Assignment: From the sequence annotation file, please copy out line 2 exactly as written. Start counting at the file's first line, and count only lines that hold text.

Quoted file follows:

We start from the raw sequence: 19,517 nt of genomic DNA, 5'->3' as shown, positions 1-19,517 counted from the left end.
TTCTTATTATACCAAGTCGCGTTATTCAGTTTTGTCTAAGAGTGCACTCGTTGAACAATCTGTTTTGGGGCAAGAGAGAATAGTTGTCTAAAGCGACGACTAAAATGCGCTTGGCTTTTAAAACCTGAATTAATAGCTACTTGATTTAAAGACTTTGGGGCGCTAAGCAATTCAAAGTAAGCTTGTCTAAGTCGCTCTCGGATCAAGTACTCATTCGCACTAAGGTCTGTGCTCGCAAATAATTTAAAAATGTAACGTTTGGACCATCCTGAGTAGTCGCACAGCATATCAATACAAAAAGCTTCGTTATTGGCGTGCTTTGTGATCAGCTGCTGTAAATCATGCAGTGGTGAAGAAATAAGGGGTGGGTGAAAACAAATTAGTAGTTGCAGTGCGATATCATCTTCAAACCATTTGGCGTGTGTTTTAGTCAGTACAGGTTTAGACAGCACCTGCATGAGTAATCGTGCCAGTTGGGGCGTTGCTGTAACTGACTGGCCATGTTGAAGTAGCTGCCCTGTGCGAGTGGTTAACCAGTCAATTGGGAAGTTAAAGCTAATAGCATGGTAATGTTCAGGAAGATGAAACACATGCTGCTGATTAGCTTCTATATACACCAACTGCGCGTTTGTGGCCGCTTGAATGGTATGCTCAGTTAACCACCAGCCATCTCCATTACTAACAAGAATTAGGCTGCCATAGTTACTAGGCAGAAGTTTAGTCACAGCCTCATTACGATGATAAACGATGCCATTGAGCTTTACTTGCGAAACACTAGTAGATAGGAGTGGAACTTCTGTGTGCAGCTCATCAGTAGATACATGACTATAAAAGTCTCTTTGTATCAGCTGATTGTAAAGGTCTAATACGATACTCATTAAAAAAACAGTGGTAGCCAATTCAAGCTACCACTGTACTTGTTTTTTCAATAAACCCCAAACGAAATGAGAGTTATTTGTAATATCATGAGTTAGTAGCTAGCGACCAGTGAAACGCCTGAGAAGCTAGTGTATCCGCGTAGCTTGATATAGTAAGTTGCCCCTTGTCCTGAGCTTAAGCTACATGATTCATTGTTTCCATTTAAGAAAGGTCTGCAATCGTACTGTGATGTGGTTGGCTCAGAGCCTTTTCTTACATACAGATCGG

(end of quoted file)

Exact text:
TTCTTATTATACCAAGTCGCGTTATTCAGTTTTGTCTAAGAGTGCACTCGTTGAACAATCTGTTTTGGGGCAAGAGAGAATAGTTGTCTAAAGCGACGACTAAAATGCGCTTGGCTTTTAAAACCTGAATTAATAGCTACTTGATTTAAAGACTTTGGGGCGCTAAGCAATTCAAAGTAAGCTTGTCTAAGTCGCTCTCGGATCAAGTACTCATTCGCACTAAGGTCTGTGCTCGCAAATAATTTAAAAATGTAACGTTTGGACCATCCTGAGTAGTCGCACAGCATATCAATACAAAAAGCTTCGTTATTGGCGTGCTTTGTGATCAGCTGCTGTAAATCATGCAGTGGTGAAGAAATAAGGGGTGGGTGAAAACAAATTAGTAGTTGCAGTGCGATATCATCTTCAAACCATTTGGCGTGTGTTTTAGTCAGTACAGGTTTAGACAGCACCTGCATGAGTAATCGTGCCAGTTGGGGCGTTGCTGTAACTGACTGGCCATGTTGAAGTAGCTGCCCTGTGCGAGTGGTTAACCAGTCAATTGGGAAGTTAAAGCTAATAGCATGGTAATGTTCAGGAAGATGAAACACATGCTGCTGATTAGCTTCTATATACACCAACTGCGCGTTTGTGGCCGCTTGAATGGTATGCTCAGTTAACCACCAGCCATCTCCATTACTAACAAGAATTAGGCTGCCATAGTTACTAGGCAGAAGTTTAGTCACAGCCTCATTACGATGATAAACGATGCCATTGAGCTTTACTTGCGAAACACTAGTAGATAGGAGTGGAACTTCTGTGTGCAGCTCATCAGTAGATACATGACTATAAAAGTCTCTTTGTATCAGCTGATTGTAAAGGTCTAATACGATACTCATTAAAAAAACAGTGGTAGCCAATTCAAGCTACCACTGTACTTGTTTTTTCAATAAACCCCAAACGAAATGAGAGTTATTTGTAATATCATGAGTTAGTAGCTAGCGACCAGTGAAACGCCTGAGAAGCTAGTGTATCCGCGTAGCTTGATATAGTAAGTTGCCCCTTGTCCTGAGCTTAAGCTACATGATTCATTGTTTCCATTTAAGAAAGGTCTGCAATCGTACTGTGATGTGGTTGGCTCAGAGCCTTTTCTTACATACAGATCGG